Boy dies from carbon monoxide poisoning

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A 12-year-old boy, Trai Schlichter, evacuated from an apartment complex at 700 Willowbrook Road Feb. 4, later died in hospital, according to Airdrie RCMP detachment commander Insp. Kimberley Pasloske. The cause of death has been determined to be a carbon monoxide (CO) leak, though the cause of the leak remains under investigation.

“It is with great sadness that I’m here to tell you the 12-year-old who was taken to hospital this morning has succumbed to his injuries. Our hearts and thoughts are with the grieving family,” Pasloske said during a Feb. 4 press conference.

Emergency crews from the Airdrie Fire Department, EMS and Airdrie RCMP responded to reports of a person in medical distress at approximately 9 a.m.

A total of 136 units in the apartment complex were evacuated, with residents taken initially to Genesis Place Recreation Centre. The Airdrie and District Victims Assistance Society was brought in to help.

“They found the young man and grabbed him and got him outside into the fresh air and started to provide care,” said Deputy Fire Chief Garth Rabel. “Then (they) handed him off to AHS for ongoing care and transport to hospital.”

The CO levels were found to be greater than 2,100 parts per million (PPM), according to Rabel, who added residential detector goes off at about 1,200 PPM.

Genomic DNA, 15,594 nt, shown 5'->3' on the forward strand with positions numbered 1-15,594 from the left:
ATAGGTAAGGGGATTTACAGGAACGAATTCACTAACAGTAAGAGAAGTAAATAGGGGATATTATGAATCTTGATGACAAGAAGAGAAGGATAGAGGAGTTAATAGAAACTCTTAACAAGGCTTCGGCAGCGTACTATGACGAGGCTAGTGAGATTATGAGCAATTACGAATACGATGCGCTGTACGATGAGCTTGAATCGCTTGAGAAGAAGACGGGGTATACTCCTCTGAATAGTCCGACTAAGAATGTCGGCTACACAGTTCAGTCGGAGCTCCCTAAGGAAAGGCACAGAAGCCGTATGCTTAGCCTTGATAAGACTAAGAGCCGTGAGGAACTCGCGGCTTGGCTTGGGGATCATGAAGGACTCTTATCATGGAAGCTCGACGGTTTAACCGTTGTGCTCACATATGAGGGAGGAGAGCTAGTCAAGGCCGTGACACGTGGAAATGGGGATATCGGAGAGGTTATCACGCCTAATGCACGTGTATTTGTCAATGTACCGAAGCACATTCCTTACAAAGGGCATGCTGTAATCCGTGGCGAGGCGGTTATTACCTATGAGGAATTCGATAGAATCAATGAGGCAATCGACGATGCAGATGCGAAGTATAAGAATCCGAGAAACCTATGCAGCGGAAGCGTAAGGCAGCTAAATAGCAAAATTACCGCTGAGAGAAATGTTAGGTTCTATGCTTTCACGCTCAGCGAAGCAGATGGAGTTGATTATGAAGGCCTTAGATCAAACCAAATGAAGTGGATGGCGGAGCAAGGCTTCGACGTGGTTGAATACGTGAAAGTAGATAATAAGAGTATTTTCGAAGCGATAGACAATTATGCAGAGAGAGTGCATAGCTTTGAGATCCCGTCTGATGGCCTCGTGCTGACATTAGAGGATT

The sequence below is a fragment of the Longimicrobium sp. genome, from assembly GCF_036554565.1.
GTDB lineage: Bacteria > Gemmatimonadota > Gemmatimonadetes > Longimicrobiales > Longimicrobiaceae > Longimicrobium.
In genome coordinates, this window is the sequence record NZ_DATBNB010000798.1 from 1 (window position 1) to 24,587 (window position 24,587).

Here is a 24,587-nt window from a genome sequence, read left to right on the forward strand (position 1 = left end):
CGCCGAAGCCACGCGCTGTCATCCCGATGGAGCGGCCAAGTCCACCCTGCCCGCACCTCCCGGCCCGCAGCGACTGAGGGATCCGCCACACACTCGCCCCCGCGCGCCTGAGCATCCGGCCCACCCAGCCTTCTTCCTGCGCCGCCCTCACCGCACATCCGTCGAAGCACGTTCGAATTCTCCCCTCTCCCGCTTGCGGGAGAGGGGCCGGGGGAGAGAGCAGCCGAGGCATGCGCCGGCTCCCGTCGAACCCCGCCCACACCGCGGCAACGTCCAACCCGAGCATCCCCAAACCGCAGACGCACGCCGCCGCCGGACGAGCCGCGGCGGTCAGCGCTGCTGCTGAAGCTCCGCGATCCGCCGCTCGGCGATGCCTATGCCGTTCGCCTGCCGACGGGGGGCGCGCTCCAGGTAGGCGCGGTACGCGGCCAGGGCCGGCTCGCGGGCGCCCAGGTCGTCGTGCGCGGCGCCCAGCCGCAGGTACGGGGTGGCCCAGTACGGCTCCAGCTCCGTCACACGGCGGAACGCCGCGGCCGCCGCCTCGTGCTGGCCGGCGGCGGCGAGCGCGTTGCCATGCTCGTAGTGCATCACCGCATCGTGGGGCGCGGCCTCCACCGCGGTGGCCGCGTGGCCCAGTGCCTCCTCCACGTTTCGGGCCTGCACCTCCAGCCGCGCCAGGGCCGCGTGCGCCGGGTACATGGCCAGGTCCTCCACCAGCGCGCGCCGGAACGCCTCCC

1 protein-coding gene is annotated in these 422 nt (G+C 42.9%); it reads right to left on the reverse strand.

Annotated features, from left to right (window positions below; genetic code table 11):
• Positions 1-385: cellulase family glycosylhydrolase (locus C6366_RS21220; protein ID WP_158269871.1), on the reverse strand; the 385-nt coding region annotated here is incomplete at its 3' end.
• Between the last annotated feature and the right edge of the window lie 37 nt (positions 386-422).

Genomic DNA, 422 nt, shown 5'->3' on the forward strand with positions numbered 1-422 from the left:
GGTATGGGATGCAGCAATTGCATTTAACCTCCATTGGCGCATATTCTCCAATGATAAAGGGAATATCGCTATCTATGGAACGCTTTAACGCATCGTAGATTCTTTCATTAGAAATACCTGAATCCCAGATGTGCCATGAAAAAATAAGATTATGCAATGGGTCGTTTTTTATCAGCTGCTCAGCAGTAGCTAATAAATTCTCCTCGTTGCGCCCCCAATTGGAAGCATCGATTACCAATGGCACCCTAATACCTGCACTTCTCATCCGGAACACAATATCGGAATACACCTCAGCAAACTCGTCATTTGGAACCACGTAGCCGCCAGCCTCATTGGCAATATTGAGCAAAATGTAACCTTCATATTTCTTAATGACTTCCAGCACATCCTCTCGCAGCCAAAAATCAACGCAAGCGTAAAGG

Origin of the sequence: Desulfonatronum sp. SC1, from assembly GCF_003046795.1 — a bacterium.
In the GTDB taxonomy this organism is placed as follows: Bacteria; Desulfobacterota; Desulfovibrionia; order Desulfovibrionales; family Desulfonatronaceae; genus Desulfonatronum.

This wasn’t the first time the apartment building was evacuated after a CO leak. In June 2014, between 80 and 100 people were removed from the building after CO levels were found to be “dangerously elevated.”

“Our thoughts are with the family and friends of the young man lost in this terrible tragedy. None of us can imagine the weight of their loss and our hearts go out to all of them,” Mayor Peter Brown said. “To our community members, we sincerely urge you to pick up a carbon monoxide detector, bring it home – they are available in any local hardware store. And if you have one, take a moment today to test it and ensure it (is) working properly.”

Two adults from the same apartment as the victim were also taken to hospital but are expected to make a full recovery, according to Pasloske. An additional patient was treated at Genesis Place.

All gas appliances in the apartment building were shut down and with the source of the CO controlled, efforts turned to ventilating the building to remove any remaining gas.

Most residents were allowed back into their units at approximately 6 p.m., although six units remained evacuated, according to Pasloske.

A GoFundMe page has been set up for the family of the victim. As of Feb. 7, it had raised $13,810 of a $15,000 goal. The fundraising page can be accessed at gofundme.com by searching “support for Trai, Jayla and Elysha.”

According Rabel, the Fire Prevention Bureau, Airdrie RCMP, ATCO Gas and City of Airdrie Building/Gas Inspectors are continuing to investigate the cause of the leak.

Only Ontario and the Yukon mandate the installation of CO detectors in homes. In Alberta, CO detectors are only required in newly-built single-family homes, and near garages or boiler rooms in multi-family units. The Willowbrook complex is more than 20 years old.

An online petition at change.org was started following the tragedy, asking the province to require CO detectors wherever a smoke detector is required. As of Feb. 7 the petition had 3,288 signatures.

– with files from Matt Durnan

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